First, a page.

ABQ literacy program leads to jobs, college - Albuquerque Journal

ABQ literacy program leads to jobs, college

Gloria Rael, executive director, Albuquerque Adult Learning Center. (Courtesy of Gloria Rael)

Copyright © 2022 Albuquerque Journal

The Albuquerque Adult Learning Center does much more than teach someone to read – although that is key for some of its clients.

The grassroots, community-based organization provides free adult education and literacy as preparation for students to get their high school equivalency certification, or HSE.

It then helps students get employment, seek a better job or enter college.

“To be clear, the absence of a high school diploma or HSE certificate does not necessarily imply a low literacy level,” said Gloria Rael, executive director of the Albuquerque Adult Learning Center. Many of these individuals are self taught and well read. “A number of them are business owners and function very well,” she said.

“Frequently, however, students who come to the Albuquerque Adult Learning Center have been caught in a cycle of working entry level jobs. Acquiring a high school certification for them is the first step in seeking post-secondary degrees or obtaining better jobs and more livable wages with which to support their families,” she said.

The Albuquerque Adult Learning Center, which was founded in 2010 and has four locations, is one of several adult education programs offered in the metro area.

“We serve individuals age 16 and older at whatever level of education they are at when they enter our door, and we assist them by getting them to advance one level at a time,” Rael said. “People come in, pre-test and are assessed.”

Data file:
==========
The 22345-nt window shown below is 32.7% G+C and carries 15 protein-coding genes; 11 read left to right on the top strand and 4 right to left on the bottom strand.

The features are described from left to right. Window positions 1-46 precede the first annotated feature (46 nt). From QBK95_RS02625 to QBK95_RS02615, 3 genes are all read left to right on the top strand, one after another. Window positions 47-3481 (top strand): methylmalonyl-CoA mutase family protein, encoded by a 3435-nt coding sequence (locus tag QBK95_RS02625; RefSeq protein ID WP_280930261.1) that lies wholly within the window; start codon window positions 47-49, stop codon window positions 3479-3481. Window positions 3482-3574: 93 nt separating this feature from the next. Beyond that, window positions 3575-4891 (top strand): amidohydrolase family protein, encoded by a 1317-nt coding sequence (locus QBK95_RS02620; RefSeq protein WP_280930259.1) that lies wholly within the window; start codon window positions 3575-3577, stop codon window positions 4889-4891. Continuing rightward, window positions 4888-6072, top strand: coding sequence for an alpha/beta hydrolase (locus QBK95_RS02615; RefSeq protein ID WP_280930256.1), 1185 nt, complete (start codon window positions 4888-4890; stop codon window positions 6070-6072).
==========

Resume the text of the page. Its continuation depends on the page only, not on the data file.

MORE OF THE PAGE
Last year, 99% of the 235 students served at the four locations combined entered with below 9th grade equivalency levels, and 85% of them entered below 6th grade levels, Rael said.

Prior to COVID, the combined program locations served about 300 individuals a year.

“Many come and go and they have a lot of barriers to success that impede their ability to stay,” Rael said. “Many are struggling, they don’t have jobs and they come in unemployed. We help them get jobs and we have a career pathways coordinator,” who also teaches students how to write resumés.

Albuquerque Adult Learning Center class sizes are limited to 12-15 students. “We schedule according to the needs of the students, so we have morning, afternoon and evening blocks,” she said. “We have one-on-one tutoring, but the bulk of teaching is done through classroom instruction.”

Coursework is built around six levels. The first four are considered basic educational skill sets, and the last two, levels 5 and 6, are considered the high school equivalency levels – secondary education. It can take from two weeks to two years for a person to get through the high school equivalency levels “depending on the literacy level they enter with and their motivation,” Rael said.

A school term at Albuquerque Adult Learning Center lasts six weeks, and there are eight terms in a year. Instructors cover reading, writing, language arts, math, science, social studies and digital literacy, Rael said.

All of the Albuquerque Adult Learning Center programs that are funded by the state “are required to help students get employment, or if they have employment we help them seek a better job, or we help them enter college” after obtaining their secondary education certification, she said.

In determining success at the center, “we look at measurable skills gained and students advancing at least one level to the next level over a period of time,” Rael said. Other indicators of success include the number of students who obtain a high school equivalency certification, and how many students go on to college or obtain career employment.

In an average pre-COVID year, about 30 students from the Albuquerque Adult Learning Center earn a high school credential. Of the 12 who got credentialed during the pandemic last year, all of them went on to better employment opportunities or post-secondary education, or both, Rael said.

The budget for Albuquerque Adult Learning Center is nearly $300,000 a year – a combination of state and federal funds as well as money from grants.

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